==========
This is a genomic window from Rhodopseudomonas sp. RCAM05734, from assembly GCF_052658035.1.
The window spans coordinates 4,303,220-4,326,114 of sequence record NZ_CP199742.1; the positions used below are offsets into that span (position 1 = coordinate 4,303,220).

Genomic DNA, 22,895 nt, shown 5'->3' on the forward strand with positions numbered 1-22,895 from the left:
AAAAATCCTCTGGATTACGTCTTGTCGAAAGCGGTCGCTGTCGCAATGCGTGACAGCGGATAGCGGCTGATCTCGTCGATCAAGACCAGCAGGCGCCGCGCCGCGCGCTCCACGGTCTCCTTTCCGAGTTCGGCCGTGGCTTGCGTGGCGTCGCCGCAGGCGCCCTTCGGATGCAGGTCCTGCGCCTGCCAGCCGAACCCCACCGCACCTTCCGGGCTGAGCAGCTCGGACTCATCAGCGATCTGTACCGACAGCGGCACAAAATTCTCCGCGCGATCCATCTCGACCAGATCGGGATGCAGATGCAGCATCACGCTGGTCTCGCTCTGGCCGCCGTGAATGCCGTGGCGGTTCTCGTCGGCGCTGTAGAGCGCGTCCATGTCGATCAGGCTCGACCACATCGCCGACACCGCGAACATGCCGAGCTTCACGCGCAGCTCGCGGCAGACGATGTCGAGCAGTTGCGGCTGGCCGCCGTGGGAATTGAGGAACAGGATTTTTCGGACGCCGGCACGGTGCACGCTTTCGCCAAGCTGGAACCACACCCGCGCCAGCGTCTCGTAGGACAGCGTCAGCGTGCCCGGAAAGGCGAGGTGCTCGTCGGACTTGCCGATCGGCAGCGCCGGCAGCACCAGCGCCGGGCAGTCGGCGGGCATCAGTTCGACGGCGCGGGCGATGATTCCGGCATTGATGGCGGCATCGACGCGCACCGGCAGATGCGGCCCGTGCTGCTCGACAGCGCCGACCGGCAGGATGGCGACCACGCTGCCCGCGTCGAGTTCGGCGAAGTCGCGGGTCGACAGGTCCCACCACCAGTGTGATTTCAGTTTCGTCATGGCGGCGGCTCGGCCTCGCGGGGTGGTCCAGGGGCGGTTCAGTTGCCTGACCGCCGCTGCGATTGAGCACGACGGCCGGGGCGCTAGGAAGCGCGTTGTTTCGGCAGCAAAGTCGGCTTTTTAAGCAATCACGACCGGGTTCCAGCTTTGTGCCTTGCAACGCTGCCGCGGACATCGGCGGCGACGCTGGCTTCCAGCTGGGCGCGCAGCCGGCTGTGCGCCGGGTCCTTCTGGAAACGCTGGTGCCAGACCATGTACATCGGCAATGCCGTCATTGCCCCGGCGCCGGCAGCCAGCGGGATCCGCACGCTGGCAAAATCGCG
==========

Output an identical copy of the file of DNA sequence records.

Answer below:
This is a genomic window from Rhodopseudomonas sp. RCAM05734, from assembly GCF_052658035.1.
The window spans coordinates 4,303,220-4,326,114 of sequence record NZ_CP199742.1; the positions used below are offsets into that span (position 1 = coordinate 4,303,220).

Genomic DNA, 22,895 nt, shown 5'->3' on the forward strand with positions numbered 1-22,895 from the left:
AAAAATCCTCTGGATTACGTCTTGTCGAAAGCGGTCGCTGTCGCAATGCGTGACAGCGGATAGCGGCTGATCTCGTCGATCAAGACCAGCAGGCGCCGCGCCGCGCGCTCCACGGTCTCCTTTCCGAGTTCGGCCGTGGCTTGCGTGGCGTCGCCGCAGGCGCCCTTCGGATGCAGGTCCTGCGCCTGCCAGCCGAACCCCACCGCACCTTCCGGGCTGAGCAGCTCGGACTCATCAGCGATCTGTACCGACAGCGGCACAAAATTCTCCGCGCGATCCATCTCGACCAGATCGGGATGCAGATGCAGCATCACGCTGGTCTCGCTCTGGCCGCCGTGAATGCCGTGGCGGTTCTCGTCGGCGCTGTAGAGCGCGTCCATGTCGATCAGGCTCGACCACATCGCCGACACCGCGAACATGCCGAGCTTCACGCGCAGCTCGCGGCAGACGATGTCGAGCAGTTGCGGCTGGCCGCCGTGGGAATTGAGGAACAGGATTTTTCGGACGCCGGCACGGTGCACGCTTTCGCCAAGCTGGAACCACACCCGCGCCAGCGTCTCGTAGGACAGCGTCAGCGTGCCCGGAAAGGCGAGGTGCTCGTCGGACTTGCCGATCGGCAGCGCCGGCAGCACCAGCGCCGGGCAGTCGGCGGGCATCAGTTCGACGGCGCGGGCGATGATTCCGGCATTGATGGCGGCATCGACGCGCACCGGCAGATGCGGCCCGTGCTGCTCGACAGCGCCGACCGGCAGGATGGCGACCACGCTGCCCGCGTCGAGTTCGGCGAAGTCGCGGGTCGACAGGTCCCACCACCAGTGTGATTTCAGTTTCGTCATGGCGGCGGCTCGGCCTCGCGGGGTGGTCCAGGGGCGGTTCAGTTGCCTGACCGCCGCTGCGATTGAGCACGACGGCCGGGGCGCTAGGAAGCGCGTTGTTTCGGCAGCAAAGTCGGCTTTTTAAGCAATCACGACCGGGTTCCAGCTTTGTGCCTTGCAACGCTGCCGCGGACATCGGCGGCGACGCTGGCTTCCAGCTGGGCGCGCAGCCGGCTGTGCGCCGGGTCCTTCTGGAAACGCTGGTGCCAGACCATGTACATCGGCAATGCCGTCATTGCCCCGGCGCCGGCAGCCAGCGGGATCCGCACGCTGGCAAAATCGCG